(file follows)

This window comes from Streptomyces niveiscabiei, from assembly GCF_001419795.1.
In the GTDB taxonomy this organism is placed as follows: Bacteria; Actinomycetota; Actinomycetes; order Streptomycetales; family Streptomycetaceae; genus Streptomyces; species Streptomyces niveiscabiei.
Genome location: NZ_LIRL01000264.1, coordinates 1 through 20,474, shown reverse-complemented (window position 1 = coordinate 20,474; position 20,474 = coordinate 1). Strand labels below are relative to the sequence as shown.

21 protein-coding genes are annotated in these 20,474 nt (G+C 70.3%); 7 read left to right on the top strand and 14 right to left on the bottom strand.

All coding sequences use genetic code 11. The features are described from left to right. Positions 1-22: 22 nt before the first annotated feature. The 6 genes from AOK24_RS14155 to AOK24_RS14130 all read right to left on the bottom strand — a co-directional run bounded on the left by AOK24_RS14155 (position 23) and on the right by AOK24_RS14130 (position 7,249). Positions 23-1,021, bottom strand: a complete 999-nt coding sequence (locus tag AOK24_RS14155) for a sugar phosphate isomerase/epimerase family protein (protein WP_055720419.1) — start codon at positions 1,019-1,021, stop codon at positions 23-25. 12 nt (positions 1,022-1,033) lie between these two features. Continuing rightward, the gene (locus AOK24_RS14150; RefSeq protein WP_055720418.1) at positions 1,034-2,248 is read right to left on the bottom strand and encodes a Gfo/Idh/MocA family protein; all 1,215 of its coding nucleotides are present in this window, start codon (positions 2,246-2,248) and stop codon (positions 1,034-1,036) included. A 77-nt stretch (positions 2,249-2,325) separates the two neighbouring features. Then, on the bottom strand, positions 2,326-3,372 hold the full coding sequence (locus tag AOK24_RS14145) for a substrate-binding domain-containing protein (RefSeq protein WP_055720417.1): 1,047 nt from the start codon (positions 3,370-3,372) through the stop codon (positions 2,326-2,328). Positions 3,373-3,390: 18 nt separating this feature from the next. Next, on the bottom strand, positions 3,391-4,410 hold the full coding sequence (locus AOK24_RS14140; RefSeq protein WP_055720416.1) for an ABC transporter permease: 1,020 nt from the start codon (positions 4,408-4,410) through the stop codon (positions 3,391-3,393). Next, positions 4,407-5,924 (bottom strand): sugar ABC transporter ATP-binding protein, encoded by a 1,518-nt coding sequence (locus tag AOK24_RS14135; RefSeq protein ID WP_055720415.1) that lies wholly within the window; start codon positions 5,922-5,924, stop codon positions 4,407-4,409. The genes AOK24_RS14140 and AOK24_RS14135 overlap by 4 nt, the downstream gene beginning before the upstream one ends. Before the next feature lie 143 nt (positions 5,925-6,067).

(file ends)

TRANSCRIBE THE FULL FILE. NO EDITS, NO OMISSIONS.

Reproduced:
This window comes from Streptomyces niveiscabiei, from assembly GCF_001419795.1.
In the GTDB taxonomy this organism is placed as follows: Bacteria; Actinomycetota; Actinomycetes; order Streptomycetales; family Streptomycetaceae; genus Streptomyces; species Streptomyces niveiscabiei.
Genome location: NZ_LIRL01000264.1, coordinates 1 through 20,474, shown reverse-complemented (window position 1 = coordinate 20,474; position 20,474 = coordinate 1). Strand labels below are relative to the sequence as shown.

21 protein-coding genes are annotated in these 20,474 nt (G+C 70.3%); 7 read left to right on the top strand and 14 right to left on the bottom strand.

All coding sequences use genetic code 11. The features are described from left to right. Positions 1-22: 22 nt before the first annotated feature. The 6 genes from AOK24_RS14155 to AOK24_RS14130 all read right to left on the bottom strand — a co-directional run bounded on the left by AOK24_RS14155 (position 23) and on the right by AOK24_RS14130 (position 7,249). Positions 23-1,021, bottom strand: a complete 999-nt coding sequence (locus tag AOK24_RS14155) for a sugar phosphate isomerase/epimerase family protein (protein WP_055720419.1) — start codon at positions 1,019-1,021, stop codon at positions 23-25. 12 nt (positions 1,022-1,033) lie between these two features. Continuing rightward, the gene (locus AOK24_RS14150; RefSeq protein WP_055720418.1) at positions 1,034-2,248 is read right to left on the bottom strand and encodes a Gfo/Idh/MocA family protein; all 1,215 of its coding nucleotides are present in this window, start codon (positions 2,246-2,248) and stop codon (positions 1,034-1,036) included. A 77-nt stretch (positions 2,249-2,325) separates the two neighbouring features. Then, on the bottom strand, positions 2,326-3,372 hold the full coding sequence (locus tag AOK24_RS14145) for a substrate-binding domain-containing protein (RefSeq protein WP_055720417.1): 1,047 nt from the start codon (positions 3,370-3,372) through the stop codon (positions 2,326-2,328). Positions 3,373-3,390: 18 nt separating this feature from the next. Next, on the bottom strand, positions 3,391-4,410 hold the full coding sequence (locus AOK24_RS14140; RefSeq protein WP_055720416.1) for an ABC transporter permease: 1,020 nt from the start codon (positions 4,408-4,410) through the stop codon (positions 3,391-3,393). Next, positions 4,407-5,924 (bottom strand): sugar ABC transporter ATP-binding protein, encoded by a 1,518-nt coding sequence (locus tag AOK24_RS14135; RefSeq protein ID WP_055720415.1) that lies wholly within the window; start codon positions 5,922-5,924, stop codon positions 4,407-4,409. The genes AOK24_RS14140 and AOK24_RS14135 overlap by 4 nt, the downstream gene beginning before the upstream one ends. Before the next feature lie 143 nt (positions 5,925-6,067).